Microsoft is raising the price of Xbox Game Pass on console, but PC isn't getting a price hike. Here's a big reason why.
Xbox Game Pass will soon rise by $1 for the base tier and $2 for Ultimate. The increase is only on consoles PC will remain the same. There's a key reason for this: Microsoft still hasn't secured enough PC gamers to meet a specific threshold.
Shortly after Microsoft legal counsel said that there were no plans to increase Game Pass subscription prices if the Activision merger were to close, Microsoft is apparently taking a pre-emptive strike to raise prices before the merger is either terminated or consummated. The Microsoft-Activision merger has a termination date of July 18, and the first price hike is set to start on July 6.
The PC fork of the subscription, which has 437 games available, isn't part of this plan. The short answer is that Game Pass on consoles is reaching certain saturation thresholds and Microsoft feels more comfortable shifting the Game Pass strategy into its next step, which is price increases. Game Pass on PC, however, is nowhere near saturated, so it's not time to move into a price hike.
I believe that Xbox gaming CEO Phil Spencer explains the rationale behind this best in his recent talk with Giant Bomb, where he reiterated that Xbox is about to make $1 billion in revenue on PC throughout 2023 driven by subscriptions and software, and how the Xbox brand still has a lot to work to do on PC...especially in the lens of subscriptions like Game Pass.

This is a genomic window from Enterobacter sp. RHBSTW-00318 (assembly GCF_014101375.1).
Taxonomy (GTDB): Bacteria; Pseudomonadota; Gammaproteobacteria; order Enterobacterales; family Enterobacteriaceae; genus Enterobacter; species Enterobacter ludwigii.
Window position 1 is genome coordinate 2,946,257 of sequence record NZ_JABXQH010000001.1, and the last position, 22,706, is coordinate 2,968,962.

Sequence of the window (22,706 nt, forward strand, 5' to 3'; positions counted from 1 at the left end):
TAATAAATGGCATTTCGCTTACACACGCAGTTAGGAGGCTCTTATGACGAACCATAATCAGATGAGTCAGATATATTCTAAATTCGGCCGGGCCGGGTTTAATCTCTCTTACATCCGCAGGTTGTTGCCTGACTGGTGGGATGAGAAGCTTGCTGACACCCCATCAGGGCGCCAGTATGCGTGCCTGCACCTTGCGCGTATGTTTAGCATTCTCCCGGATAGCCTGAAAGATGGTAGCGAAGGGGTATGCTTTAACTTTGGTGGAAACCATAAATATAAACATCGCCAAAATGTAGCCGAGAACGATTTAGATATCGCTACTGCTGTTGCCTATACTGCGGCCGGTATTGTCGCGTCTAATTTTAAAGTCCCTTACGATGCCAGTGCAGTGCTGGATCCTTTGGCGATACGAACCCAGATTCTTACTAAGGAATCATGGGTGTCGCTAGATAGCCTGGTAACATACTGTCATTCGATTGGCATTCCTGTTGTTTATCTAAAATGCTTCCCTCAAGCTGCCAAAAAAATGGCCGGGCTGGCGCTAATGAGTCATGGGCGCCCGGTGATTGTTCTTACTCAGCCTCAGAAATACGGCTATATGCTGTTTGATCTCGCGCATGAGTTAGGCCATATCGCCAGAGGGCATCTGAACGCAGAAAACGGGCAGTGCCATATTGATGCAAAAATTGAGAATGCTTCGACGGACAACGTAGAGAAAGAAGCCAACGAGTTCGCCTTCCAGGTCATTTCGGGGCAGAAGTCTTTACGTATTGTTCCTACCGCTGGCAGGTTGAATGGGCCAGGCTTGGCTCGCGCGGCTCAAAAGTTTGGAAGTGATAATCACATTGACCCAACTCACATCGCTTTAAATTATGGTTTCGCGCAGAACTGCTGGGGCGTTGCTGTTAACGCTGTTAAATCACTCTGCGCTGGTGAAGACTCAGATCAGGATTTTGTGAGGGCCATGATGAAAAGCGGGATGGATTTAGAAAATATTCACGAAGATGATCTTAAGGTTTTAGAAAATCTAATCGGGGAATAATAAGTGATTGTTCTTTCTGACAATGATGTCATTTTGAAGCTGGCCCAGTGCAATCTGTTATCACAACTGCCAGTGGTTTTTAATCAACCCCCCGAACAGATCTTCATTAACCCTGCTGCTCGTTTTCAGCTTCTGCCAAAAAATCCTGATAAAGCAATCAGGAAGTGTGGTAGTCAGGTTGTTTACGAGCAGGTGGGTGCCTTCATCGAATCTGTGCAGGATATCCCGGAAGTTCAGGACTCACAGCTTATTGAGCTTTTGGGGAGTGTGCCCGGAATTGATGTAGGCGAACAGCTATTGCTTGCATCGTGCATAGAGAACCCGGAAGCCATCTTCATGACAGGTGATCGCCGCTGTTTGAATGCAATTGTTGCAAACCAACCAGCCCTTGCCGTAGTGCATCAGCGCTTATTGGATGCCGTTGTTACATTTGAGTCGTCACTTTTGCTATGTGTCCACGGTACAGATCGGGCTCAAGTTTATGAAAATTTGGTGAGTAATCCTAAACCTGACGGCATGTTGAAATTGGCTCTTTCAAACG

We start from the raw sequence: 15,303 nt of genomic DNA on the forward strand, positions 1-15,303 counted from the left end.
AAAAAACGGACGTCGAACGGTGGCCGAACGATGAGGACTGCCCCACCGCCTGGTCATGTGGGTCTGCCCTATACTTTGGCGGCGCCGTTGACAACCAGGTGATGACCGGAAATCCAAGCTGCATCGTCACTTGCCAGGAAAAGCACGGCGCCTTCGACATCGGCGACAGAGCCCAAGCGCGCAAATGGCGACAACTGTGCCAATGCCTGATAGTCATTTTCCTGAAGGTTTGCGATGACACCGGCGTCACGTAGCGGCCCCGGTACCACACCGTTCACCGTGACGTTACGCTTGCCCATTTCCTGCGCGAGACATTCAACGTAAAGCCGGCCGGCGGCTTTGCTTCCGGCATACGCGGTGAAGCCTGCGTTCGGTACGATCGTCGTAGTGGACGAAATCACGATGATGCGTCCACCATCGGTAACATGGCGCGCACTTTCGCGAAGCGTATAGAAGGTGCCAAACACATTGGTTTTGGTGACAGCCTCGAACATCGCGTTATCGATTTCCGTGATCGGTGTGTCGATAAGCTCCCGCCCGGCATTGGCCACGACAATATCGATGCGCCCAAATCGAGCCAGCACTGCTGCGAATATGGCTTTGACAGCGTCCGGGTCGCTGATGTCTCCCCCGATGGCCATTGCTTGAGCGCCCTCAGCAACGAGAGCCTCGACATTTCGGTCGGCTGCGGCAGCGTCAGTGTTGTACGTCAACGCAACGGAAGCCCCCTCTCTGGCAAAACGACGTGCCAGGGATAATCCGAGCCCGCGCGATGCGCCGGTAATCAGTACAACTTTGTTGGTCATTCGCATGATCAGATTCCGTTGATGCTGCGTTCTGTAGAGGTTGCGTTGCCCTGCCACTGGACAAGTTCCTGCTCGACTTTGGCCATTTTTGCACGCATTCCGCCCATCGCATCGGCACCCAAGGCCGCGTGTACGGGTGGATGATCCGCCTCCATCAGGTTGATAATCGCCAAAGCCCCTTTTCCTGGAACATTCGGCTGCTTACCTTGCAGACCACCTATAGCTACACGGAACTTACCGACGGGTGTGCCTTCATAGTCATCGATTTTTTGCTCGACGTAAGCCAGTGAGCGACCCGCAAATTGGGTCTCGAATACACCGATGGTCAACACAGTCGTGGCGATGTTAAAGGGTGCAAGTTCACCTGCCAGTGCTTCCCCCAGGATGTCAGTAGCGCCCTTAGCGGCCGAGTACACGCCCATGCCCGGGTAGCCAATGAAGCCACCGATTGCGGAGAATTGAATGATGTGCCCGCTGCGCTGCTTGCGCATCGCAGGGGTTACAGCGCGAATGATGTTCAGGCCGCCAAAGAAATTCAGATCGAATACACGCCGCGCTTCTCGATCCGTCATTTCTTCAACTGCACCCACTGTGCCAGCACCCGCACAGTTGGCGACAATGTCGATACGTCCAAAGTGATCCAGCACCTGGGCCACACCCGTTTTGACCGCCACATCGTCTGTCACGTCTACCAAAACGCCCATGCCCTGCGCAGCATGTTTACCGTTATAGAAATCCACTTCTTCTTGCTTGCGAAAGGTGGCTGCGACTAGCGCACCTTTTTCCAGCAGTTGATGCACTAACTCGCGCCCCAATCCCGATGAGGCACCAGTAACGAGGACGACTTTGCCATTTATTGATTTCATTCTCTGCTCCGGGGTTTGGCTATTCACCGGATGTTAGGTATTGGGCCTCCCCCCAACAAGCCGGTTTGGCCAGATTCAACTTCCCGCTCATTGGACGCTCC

Below we have a transcription of what Spencer said, along with some quotes from Matt Booty that really drive home the reasoning behind PC being exempt from the price hike.
"In terms of growing Game Pass specifically, most of the growth on Game Pass right now is on PC. And it's just because there are hundreds of millions of PC players and Game Pass...we started there later, and we have work to do to become more native on PC and support the platform platform completely.
"Most of our growth right now comes from PC. The easiest place for us to grow is actually on PC, because you don't have sell someone a piece of hardware. If you look on Xbox, and you say a lot of the players who already own an Xbox are already in Game Pass, which is awesome. We love that. And on PC, you've got kind of a fresh blue ocean there where you can surf away and find new customers--for those that want it, who want to try it."
Xbox Game Studios head Matt Booty jumps in to say that Microsoft still very much supports its lineage of PC games, and the content is important to help build platform adoption:
"That's why we continue to invest in things like Flight Sim, that's why Age of Empires is so important to us. Every one of our games ships day one on PC, right, which is something we do that not everybody does," Booty said.
Phil Spencer continues:
"Yeah, day one on PC...we don't look at the PC audience as a window. It's a market, a market that we believe deserves our games day one. That's where we're going to ship our games. It's not about, like, later on I'm going to sell you those games so that something else happens. We see the PC market, we do a better job with the Xbox app and the work that we have, but our games library, and even our investments in things like Bethesda is because of their PC heritage and what they can mean."
"All I can look at is our users and the business, and the business has never been bigger. Earlier I talked about how we'll do over $1 billion in PC revenue this year and Game Pass is over 100% bigger now than it was last year on PC, and our playerbase is almost 50% bigger than it was.
"Can we do better? Yes, absolutely. And we need to."